Are you competitive? 

If you are – even a little bit – just asking the question should trigger something in you. 

If you can recall a time in your life when a little competition was all you needed to get transformative results with a particular challenge, you know how motivating it can be. 

And that’s where scorecards come in. 

Why scorecards? 

A scorecard is exactly what it sounds like: a visual medium for keeping score. It’s a way to hold yourself accountable and a handy record for tracking your progress daily, week-to-week, and so on. 

You don’t even need to compete with anyone but yourself to reap the full benefits of keeping a scorecard. If you’re competitive, you can easily use your current score as your competition and your starting point. 

And if you can look at your life and see areas needing improvement (and who can’t?), keeping a scorecard can change everything. 

Common uses for a scorecard

I’m betting you can think of at least three common uses for a scorecard, some of which you’ve probably used at some point: 

  • Progress with strength training or athletic performance
  • Tracking improvements in body composition and daily nutrition
  • Academic performance or progress toward a particular educational goal
  • Work performance (e.g., number of appointments set each week)
  • Daily language learning (with apps like Duolingo, Babbel, etc.)

One of the most obvious and effective uses for a scorecard is for your business. When I started in real estate, it was all about listings. My one scorecard was the number of listings under my name on the MLS. I was obsessed with getting that number higher and higher. 

I recently had an agent working under me who told me he’d closed his 100th deal. He knew that because he’d been tracking his scorecard each and every day – looking at our Sisu dashboard and using that as his motivation. Every day, between every milestone, he looked at the score and aimed to add a bit more to it. 

I also look at my team’s dashboard every day – sometimes two or three times daily – because I’m ultra-compulsive about checking our scores. It keeps me accountable and motivated.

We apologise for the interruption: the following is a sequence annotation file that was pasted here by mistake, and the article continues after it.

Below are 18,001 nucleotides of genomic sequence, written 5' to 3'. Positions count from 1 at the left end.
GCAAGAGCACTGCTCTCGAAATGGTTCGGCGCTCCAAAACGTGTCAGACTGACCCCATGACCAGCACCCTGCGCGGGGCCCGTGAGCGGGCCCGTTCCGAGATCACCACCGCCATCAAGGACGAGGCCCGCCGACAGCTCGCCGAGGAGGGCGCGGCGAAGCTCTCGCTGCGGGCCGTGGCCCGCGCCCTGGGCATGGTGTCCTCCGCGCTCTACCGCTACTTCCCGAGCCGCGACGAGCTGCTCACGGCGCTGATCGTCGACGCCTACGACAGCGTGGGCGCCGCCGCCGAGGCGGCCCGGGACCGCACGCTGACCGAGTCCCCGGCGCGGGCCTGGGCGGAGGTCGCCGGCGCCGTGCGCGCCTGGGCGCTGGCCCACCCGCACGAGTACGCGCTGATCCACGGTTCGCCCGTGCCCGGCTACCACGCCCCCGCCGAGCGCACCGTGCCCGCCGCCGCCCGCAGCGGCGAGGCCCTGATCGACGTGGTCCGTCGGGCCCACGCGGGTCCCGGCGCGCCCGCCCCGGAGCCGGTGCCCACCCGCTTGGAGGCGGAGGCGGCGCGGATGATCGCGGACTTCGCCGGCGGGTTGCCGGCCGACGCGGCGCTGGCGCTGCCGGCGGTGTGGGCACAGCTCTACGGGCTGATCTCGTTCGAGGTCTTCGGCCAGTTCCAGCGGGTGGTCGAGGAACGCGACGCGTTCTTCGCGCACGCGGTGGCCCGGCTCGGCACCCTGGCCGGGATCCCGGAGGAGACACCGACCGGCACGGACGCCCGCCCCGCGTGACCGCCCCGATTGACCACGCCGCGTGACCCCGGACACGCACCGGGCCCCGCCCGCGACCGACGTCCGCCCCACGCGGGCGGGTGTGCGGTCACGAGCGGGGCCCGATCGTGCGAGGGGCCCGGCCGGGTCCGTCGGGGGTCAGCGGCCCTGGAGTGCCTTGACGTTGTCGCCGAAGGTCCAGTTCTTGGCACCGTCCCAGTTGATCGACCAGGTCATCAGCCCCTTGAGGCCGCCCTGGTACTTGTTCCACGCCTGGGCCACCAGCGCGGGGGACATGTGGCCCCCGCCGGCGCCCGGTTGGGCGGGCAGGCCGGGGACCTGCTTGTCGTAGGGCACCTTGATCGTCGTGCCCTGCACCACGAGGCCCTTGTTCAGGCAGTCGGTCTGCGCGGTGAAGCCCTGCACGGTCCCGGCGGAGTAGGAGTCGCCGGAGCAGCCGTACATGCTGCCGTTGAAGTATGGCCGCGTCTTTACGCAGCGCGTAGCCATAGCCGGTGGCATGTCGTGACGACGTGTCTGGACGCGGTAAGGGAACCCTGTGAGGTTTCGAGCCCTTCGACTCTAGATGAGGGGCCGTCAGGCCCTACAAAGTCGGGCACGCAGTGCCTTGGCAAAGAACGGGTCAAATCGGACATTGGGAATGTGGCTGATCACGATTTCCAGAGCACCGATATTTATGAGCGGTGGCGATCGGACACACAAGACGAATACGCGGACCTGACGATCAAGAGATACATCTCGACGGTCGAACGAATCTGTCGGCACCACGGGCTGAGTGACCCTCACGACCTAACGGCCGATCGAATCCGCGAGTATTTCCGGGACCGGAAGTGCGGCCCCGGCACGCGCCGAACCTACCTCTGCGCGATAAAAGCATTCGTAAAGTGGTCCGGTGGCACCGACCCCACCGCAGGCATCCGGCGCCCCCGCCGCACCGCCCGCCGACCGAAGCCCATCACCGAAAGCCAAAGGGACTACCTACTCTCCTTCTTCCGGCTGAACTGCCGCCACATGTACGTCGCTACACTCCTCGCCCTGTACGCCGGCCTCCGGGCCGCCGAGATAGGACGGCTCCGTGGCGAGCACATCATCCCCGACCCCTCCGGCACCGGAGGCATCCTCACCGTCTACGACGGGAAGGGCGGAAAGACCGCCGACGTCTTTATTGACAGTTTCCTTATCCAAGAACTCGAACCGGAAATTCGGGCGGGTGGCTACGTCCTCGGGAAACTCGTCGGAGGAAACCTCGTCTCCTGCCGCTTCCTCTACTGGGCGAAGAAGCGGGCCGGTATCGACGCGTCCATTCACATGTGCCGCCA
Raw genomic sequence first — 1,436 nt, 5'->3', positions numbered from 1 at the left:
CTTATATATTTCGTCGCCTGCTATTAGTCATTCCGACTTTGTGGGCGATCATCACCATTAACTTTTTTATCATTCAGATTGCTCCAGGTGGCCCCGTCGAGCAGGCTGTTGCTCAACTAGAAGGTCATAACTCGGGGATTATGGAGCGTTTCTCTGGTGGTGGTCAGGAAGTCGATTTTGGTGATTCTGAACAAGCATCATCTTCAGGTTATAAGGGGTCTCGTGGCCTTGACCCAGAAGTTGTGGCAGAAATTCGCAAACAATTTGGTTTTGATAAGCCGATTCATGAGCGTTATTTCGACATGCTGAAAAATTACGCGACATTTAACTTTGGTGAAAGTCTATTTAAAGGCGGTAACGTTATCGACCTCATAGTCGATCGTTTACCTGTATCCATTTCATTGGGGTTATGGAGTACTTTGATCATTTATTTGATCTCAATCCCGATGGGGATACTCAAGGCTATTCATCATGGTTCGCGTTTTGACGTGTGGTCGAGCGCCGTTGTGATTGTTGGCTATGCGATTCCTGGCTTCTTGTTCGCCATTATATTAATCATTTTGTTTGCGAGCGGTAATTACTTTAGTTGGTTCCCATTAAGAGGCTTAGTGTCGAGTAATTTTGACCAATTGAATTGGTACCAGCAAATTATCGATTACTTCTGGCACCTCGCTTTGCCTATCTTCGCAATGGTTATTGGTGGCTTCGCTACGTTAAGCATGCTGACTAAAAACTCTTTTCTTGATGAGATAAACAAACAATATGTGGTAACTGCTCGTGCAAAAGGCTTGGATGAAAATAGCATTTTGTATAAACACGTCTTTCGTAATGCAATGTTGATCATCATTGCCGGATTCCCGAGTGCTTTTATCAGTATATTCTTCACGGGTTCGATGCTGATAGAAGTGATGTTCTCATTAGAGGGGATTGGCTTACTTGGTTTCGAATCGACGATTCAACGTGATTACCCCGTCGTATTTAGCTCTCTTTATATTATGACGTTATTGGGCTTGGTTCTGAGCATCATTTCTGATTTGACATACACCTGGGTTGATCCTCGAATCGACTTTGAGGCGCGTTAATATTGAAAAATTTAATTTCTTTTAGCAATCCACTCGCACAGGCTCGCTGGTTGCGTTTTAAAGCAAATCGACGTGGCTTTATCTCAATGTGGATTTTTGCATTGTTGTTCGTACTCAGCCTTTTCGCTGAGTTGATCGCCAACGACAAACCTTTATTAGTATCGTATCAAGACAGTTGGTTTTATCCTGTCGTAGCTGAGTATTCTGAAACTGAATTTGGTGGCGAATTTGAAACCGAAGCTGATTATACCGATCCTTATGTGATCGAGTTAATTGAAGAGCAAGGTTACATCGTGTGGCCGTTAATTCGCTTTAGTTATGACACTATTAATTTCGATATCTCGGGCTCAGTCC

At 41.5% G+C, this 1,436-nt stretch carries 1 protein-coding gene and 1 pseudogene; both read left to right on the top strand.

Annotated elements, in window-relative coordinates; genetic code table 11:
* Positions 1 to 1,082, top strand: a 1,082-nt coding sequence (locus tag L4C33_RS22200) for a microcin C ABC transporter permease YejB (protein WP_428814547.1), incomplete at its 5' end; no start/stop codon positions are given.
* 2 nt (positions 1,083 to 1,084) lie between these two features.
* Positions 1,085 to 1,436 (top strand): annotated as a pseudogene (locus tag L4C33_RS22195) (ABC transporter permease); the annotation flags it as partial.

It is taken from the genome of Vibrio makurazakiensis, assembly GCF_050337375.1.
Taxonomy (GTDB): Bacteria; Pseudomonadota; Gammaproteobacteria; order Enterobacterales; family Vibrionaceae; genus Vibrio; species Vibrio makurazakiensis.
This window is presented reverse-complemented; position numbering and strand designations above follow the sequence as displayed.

It’s a daily check-in and a daily kick in the pants. 

What can a scorecard do for your daily routines?

My biggest tactic lately involving a scorecard is cleaning up my nighttime routine. 

You might not think a scorecard would have anything to do with getting a good night’s sleep. But that’s an area of my life that needed improvement. 

A month or two ago, I got an Oura ring, which I wear every night, and it’s been a game-changer because it not only tracks my sleep down to the minute, it gives me a scorecard to work with. 

I see the data on that scorecard, and I get competitive about getting good sleep and the right amount. And that means taking a closer look at my nighttime routine and any changes I make to it. I’m more motivated to give up certain things to see the results I want. 

That one scorecard has made a massive difference in the amount and quality of my sleep, which naturally affects my performance during the day. 

You can also use scorecards to level up your morning routine. For instance, how many days each week will you dial in to the 5AM Call?

Using scorecards to level up any area of your life 

Scorecards work for anything you need to work on in your life – from work performance to health and fitness to progress with a personal milestone. 

For entrepreneurs, a scorecard helps them stay accountable to their goals for the business. Books like Traction by Gino Wickman talk about L10 meetings. L10 meetings are, essentially, scorecards for business teams. 

Look at any area of your life that needs improvement and find a way to implement a scorecard, even if there’s no obvious way to do it. 

What area of your life could improve if you started keeping score?